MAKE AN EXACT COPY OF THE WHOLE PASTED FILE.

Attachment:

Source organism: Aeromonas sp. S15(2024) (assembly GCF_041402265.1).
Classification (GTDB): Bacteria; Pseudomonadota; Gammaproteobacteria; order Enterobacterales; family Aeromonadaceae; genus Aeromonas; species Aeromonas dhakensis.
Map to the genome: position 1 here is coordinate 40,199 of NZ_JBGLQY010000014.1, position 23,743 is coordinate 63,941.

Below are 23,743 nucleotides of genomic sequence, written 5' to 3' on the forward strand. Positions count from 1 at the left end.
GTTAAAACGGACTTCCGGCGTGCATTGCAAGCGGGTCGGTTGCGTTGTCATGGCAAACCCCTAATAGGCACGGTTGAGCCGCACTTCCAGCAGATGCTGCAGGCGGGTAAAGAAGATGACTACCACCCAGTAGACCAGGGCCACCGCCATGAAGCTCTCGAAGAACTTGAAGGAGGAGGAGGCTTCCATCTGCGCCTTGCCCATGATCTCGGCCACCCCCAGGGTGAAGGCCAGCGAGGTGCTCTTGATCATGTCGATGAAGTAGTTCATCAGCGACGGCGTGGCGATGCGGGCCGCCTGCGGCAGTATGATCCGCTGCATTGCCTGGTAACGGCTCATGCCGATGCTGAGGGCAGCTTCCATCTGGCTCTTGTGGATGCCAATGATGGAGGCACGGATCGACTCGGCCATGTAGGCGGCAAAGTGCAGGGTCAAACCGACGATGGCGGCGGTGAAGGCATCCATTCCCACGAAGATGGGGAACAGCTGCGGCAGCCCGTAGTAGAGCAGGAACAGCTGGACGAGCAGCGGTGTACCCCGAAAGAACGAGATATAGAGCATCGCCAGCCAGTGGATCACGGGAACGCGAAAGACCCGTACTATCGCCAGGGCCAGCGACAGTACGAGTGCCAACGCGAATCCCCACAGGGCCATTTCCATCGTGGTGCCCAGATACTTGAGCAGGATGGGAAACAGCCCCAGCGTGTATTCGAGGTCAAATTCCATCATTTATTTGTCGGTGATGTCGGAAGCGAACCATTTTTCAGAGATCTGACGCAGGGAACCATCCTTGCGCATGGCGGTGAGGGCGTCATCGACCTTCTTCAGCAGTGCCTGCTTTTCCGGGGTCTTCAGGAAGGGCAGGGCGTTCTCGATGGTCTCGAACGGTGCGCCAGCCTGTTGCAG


Source organism: Aeromonas sp. S15(2024) (assembly GCF_041402265.1).
Classification (GTDB): Bacteria; Pseudomonadota; Gammaproteobacteria; order Enterobacterales; family Aeromonadaceae; genus Aeromonas; species Aeromonas dhakensis.
Map to the genome: position 1 here is coordinate 40,199 of NZ_JBGLQY010000014.1, position 23,743 is coordinate 63,941.

Below are 23,743 nucleotides of genomic sequence, written 5' to 3' on the forward strand. Positions count from 1 at the left end.
GTTAAAACGGACTTCCGGCGTGCATTGCAAGCGGGTCGGTTGCGTTGTCATGGCAAACCCCTAATAGGCACGGTTGAGCCGCACTTCCAGCAGATGCTGCAGGCGGGTAAAGAAGATGACTACCACCCAGTAGACCAGGGCCACCGCCATGAAGCTCTCGAAGAACTTGAAGGAGGAGGAGGCTTCCATCTGCGCCTTGCCCATGATCTCGGCCACCCCCAGGGTGAAGGCCAGCGAGGTGCTCTTGATCATGTCGATGAAGTAGTTCATCAGCGACGGCGTGGCGATGCGGGCCGCCTGCGGCAGTATGATCCGCTGCATTGCCTGGTAACGGCTCATGCCGATGCTGAGGGCAGCTTCCATCTGGCTCTTGTGGATGCCAATGATGGAGGCACGGATCGACTCGGCCATGTAGGCGGCAAAGTGCAGGGTCAAACCGACGATGGCGGCGGTGAAGGCATCCATTCCCACGAAGATGGGGAACAGCTGCGGCAGCCCGTAGTAGAGCAGGAACAGCTGGACGAGCAGCGGTGTACCCCGAAAGAACGAGATATAGAGCATCGCCAGCCAGTGGATCACGGGAACGCGAAAGACCCGTACTATCGCCAGGGCCAGCGACAGTACGAGTGCCAACGCGAATCCCCACAGGGCCATTTCCATCGTGGTGCCCAGATACTTGAGCAGGATGGGAAACAGCCCCAGCGTGTATTCGAGGTCAAATTCCATCATTTATTTGTCGGTGATGTCGGAAGCGAACCATTTTTCAGAGATCTGACGCAGGGAACCATCCTTGCGCATGGCGGTGAGGGCGTCATCGACCTTCTTCAGCAGTGCCTGCTTTTCCGGGGTCTTCAGGAAGGGCAGGGCGTTCTCGATGGTCTCGAACGGTGCGCCAGCCTGTTGCAG